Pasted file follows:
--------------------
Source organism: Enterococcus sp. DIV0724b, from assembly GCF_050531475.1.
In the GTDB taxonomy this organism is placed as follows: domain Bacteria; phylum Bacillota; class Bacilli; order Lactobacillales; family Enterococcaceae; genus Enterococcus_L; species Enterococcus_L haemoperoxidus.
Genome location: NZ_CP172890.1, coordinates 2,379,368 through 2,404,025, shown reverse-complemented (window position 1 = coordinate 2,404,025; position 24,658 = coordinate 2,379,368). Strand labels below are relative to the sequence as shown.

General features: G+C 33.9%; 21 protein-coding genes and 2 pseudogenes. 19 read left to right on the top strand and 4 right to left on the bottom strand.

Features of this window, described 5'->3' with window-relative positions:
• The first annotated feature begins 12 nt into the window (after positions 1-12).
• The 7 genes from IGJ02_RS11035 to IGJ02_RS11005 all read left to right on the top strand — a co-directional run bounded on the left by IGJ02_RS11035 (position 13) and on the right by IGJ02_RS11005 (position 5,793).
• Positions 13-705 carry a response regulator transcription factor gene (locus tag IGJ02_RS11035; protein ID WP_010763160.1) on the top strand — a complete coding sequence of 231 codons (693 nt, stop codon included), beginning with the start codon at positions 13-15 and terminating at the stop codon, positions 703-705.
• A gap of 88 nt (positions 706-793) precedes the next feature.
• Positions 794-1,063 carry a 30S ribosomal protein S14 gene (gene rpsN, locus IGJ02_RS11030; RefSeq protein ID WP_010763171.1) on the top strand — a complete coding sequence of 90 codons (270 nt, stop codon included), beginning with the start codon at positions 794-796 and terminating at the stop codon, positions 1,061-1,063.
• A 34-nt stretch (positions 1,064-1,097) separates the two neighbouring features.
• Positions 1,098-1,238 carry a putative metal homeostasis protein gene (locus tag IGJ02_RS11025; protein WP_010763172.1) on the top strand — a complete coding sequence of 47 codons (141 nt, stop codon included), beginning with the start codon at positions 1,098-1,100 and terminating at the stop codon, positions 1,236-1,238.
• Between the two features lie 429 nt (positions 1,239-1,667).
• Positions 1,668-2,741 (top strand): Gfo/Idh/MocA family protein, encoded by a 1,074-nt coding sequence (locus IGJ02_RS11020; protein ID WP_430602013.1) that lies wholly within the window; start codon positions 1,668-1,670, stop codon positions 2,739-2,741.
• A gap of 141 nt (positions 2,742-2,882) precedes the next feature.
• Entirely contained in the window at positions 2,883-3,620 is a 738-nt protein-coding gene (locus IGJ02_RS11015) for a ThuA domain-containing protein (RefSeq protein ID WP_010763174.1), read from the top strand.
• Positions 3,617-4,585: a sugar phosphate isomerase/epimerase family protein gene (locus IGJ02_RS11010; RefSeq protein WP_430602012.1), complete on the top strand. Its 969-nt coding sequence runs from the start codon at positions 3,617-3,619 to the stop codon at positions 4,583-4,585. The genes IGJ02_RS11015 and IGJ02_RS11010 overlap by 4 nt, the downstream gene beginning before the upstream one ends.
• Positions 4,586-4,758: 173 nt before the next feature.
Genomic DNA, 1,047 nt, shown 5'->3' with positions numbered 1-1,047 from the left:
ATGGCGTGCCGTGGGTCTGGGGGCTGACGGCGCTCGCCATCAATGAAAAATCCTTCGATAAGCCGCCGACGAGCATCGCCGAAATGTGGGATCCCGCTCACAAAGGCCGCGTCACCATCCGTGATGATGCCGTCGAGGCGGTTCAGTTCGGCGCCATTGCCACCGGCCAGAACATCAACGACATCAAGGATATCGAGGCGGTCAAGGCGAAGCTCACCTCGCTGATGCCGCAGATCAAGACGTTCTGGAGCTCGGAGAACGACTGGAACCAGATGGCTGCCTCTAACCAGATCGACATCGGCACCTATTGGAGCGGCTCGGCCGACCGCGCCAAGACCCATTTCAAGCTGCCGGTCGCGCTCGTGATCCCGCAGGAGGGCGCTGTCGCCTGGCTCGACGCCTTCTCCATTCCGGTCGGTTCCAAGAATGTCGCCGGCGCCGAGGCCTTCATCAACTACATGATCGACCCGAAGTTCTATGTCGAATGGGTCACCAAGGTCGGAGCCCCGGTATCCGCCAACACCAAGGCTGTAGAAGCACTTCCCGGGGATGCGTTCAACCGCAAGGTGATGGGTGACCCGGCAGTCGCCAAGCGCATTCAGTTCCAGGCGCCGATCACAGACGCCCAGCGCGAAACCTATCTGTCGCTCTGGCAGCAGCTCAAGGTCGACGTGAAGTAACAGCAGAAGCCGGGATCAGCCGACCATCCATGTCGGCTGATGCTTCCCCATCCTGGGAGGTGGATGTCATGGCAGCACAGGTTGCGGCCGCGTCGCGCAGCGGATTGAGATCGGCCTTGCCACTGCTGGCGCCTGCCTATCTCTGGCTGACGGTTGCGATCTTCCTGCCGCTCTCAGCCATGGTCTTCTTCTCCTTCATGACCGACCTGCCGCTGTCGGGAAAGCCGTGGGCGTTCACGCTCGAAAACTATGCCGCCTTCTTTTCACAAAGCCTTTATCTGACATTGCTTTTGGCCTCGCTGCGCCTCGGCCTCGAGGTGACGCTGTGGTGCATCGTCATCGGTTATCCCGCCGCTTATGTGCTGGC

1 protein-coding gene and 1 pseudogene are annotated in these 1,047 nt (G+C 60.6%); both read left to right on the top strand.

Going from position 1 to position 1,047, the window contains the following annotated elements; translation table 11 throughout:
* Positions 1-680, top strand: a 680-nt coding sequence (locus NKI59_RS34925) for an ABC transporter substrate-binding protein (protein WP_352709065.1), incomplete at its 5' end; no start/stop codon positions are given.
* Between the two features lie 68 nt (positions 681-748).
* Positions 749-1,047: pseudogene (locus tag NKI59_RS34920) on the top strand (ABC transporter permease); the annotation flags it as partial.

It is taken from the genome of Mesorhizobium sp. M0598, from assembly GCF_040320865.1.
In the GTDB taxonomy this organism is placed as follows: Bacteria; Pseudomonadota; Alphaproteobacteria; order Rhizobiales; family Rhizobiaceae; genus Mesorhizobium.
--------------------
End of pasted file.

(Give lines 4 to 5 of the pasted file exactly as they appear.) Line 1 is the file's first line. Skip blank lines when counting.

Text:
General features: G+C 33.9%; 21 protein-coding genes and 2 pseudogenes. 19 read left to right on the top strand and 4 right to left on the bottom strand.

Features of this window, described 5'->3' with window-relative positions: